Although the charge of fleeing from police doesn’t seem like it has serious implications, the truth is that is considered very serious by the state and will be charged as a felony. Whether it is on foot, or more commonly, in a motor vehicle, if you try to evade the police for any reason, you will be facing these charges as well as any other charges for what the police were pursuing you for in the first place. If anyone, be it civilian or the officer, was also injured or killed during the case, the punishment for fleeing the police charges will also be much harsher.
While fleeing the police is the common name for the charge, often you will hear the courts call it fleeing a peace officer. The term peace officer actually extends above just police officer or federal agents, but also includes several other facets of law enforcement as well. One notable example is park rangers or Fish and Wildlife officials. If you flee from these officers for whatever reason, you can then be arrested and charged with fleeing from the police.
What Constitutes as Fleeing?
While “fleeing” sounds pretty straight-forward, and because some have argued that they weren’t actually fleeing, the law has made it so they term covers a broad spectrum. Whether you are in a car or on foot, if you do not respond to officers, it is considered fleeing. This also extends to any motorized vehicles from off-road vehicles like ATVs and snowmobiles to boats and even motorized scooters. Furthermore, if you are in a car and make efforts like increasing speed or turning off lights, these evasive measures will be considered as fleeing from the police.
How Serious are the Punishments?
Even if you have just a momentary lapse in judgment for a few seconds, those few seconds where you fled from police or any other peace officers will result in a felony charge. This can come with a maximum of three years in prison as well as a maximum fine of $5,000. If you only fled for just a short period before surrendering, often the judge will go easier on you. However, that will not change the felony charge that will show up on background checks and needs to be disclosed to future employers.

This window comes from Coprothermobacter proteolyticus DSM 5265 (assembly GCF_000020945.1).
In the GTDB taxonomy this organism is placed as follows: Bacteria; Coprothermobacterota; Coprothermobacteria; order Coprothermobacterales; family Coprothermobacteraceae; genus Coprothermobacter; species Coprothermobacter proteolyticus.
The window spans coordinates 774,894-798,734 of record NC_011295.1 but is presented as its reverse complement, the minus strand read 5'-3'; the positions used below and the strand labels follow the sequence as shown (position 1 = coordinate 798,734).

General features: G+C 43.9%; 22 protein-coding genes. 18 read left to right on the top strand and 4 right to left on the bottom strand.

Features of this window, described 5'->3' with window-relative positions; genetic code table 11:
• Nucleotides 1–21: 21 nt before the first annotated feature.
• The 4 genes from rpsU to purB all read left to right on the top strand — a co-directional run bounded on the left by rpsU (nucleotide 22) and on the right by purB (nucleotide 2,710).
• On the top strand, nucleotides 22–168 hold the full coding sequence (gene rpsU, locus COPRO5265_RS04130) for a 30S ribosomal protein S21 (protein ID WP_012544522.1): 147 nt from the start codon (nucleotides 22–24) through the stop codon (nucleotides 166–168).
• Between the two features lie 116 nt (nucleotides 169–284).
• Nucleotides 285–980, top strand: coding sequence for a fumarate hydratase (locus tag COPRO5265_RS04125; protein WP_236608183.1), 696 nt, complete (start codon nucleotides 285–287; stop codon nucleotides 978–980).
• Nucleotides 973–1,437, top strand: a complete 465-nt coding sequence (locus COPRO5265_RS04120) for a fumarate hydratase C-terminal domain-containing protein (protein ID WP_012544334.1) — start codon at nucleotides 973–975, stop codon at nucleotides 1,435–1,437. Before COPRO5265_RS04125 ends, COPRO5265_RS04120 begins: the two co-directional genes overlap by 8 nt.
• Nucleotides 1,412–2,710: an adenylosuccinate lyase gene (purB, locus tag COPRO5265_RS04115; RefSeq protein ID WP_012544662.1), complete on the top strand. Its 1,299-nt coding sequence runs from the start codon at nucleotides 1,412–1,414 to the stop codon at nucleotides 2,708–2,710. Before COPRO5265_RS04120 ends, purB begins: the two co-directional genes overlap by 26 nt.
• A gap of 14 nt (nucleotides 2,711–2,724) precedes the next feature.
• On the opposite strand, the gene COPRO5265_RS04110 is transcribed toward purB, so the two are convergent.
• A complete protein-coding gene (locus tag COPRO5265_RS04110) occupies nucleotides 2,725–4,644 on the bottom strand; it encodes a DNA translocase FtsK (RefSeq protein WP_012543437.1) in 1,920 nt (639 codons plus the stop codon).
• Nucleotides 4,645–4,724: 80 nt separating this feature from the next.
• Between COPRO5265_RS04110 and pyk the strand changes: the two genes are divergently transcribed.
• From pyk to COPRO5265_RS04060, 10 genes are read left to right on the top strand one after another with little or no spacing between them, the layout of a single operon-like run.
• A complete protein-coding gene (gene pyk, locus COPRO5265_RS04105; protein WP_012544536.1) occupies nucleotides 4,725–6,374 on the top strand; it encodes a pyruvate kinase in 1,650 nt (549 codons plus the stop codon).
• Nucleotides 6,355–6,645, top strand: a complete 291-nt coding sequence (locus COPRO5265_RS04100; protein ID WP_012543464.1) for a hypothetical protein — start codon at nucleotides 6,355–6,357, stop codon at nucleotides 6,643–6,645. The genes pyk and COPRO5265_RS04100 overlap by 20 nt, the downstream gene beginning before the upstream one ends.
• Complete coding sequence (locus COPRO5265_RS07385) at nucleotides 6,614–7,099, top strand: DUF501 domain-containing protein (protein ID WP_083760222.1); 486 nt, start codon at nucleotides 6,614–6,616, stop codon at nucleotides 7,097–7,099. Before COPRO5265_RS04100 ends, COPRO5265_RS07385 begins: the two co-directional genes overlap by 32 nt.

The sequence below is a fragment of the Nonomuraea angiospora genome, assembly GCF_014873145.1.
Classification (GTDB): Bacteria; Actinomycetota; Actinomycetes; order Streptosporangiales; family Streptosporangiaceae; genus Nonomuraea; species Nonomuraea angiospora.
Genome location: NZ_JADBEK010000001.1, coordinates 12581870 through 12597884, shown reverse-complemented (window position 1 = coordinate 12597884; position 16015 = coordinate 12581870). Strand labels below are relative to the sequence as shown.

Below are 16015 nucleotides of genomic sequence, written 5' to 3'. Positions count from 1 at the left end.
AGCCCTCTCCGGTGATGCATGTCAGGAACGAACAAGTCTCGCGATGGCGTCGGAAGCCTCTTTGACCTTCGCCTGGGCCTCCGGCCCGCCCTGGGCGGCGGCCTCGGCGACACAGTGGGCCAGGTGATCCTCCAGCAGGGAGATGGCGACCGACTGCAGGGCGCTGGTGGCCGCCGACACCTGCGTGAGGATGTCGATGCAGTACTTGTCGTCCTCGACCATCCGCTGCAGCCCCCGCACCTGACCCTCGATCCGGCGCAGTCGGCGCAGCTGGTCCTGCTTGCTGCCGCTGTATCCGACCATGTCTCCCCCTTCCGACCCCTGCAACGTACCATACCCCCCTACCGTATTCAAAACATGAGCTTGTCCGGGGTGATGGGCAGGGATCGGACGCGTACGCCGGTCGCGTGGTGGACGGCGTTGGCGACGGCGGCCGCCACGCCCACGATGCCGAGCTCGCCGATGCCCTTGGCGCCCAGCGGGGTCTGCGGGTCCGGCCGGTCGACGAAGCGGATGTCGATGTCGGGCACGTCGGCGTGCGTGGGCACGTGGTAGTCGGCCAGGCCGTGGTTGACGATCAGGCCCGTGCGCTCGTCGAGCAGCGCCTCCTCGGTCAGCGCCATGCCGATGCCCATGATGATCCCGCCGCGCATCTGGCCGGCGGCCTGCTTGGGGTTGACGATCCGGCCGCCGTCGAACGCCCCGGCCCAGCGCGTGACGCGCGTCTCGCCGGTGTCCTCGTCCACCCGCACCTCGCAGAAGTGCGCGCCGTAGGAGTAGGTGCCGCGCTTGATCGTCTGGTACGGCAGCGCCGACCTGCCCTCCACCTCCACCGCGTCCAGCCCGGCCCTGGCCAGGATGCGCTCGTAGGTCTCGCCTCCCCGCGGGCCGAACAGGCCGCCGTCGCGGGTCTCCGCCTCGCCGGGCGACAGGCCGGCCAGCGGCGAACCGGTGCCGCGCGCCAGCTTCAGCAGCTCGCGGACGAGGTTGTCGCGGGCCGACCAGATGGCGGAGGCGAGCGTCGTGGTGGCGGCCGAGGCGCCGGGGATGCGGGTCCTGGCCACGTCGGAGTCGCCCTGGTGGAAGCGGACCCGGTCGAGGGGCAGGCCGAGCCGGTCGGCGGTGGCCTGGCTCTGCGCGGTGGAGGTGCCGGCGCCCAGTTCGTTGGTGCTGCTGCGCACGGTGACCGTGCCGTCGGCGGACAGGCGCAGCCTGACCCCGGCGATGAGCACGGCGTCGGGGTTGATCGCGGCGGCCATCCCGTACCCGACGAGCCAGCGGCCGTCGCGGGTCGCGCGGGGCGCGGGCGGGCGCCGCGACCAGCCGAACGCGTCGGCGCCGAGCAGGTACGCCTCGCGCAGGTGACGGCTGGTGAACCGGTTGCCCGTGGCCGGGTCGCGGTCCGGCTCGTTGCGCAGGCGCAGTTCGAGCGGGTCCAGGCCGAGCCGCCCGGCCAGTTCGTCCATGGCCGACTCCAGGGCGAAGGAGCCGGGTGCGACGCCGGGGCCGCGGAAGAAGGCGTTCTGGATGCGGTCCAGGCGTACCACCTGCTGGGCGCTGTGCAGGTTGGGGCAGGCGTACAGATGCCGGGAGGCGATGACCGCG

If an injury resulted from the chase, this will make the penalties go up to as high as seven years of incarceration as well as a maximum $14,000 fine. This maximum will only be hit if the injuries constitute as “great bodily harm” that will result in permanent injury. Furthermore, this also opens you up to personal injury suits from the injured party.
Unfortunately, if death occurred from the chase, then you are looking at punishment that is akin to murder charges. If death occurred, then the maximum punishment is raised to 40 years of prison time and $80,000 in fines. Furthermore, you can also be charged with murder if intentional or manslaughter if it was not intentional, which come with their own set of punishments that can be added on top of the charge of fleeing from the police.
However, if you did not injure anyone in the case, other charges will often be tacked on to fleeing from the police. Most commonly, obstruction of justice is added on because you were interfering with the ability of the officer to do their duty. However, this is a misdemeanor charge with another small fine and a maximum 90-day sentence.
Fleeing from the police seems like a relatively small charge, but as you can tell from the punishments, it can become very serious, very quickly. This is why you need to make the effort to seek out a skilled attorney that is ready to fight for you. If you are charged with fleeing the police in Minnesota, contact us today to see what we can do to help protect you.
The information presented in this article is not considered legal advice. Please contact our law office to speak to an attorney about your case.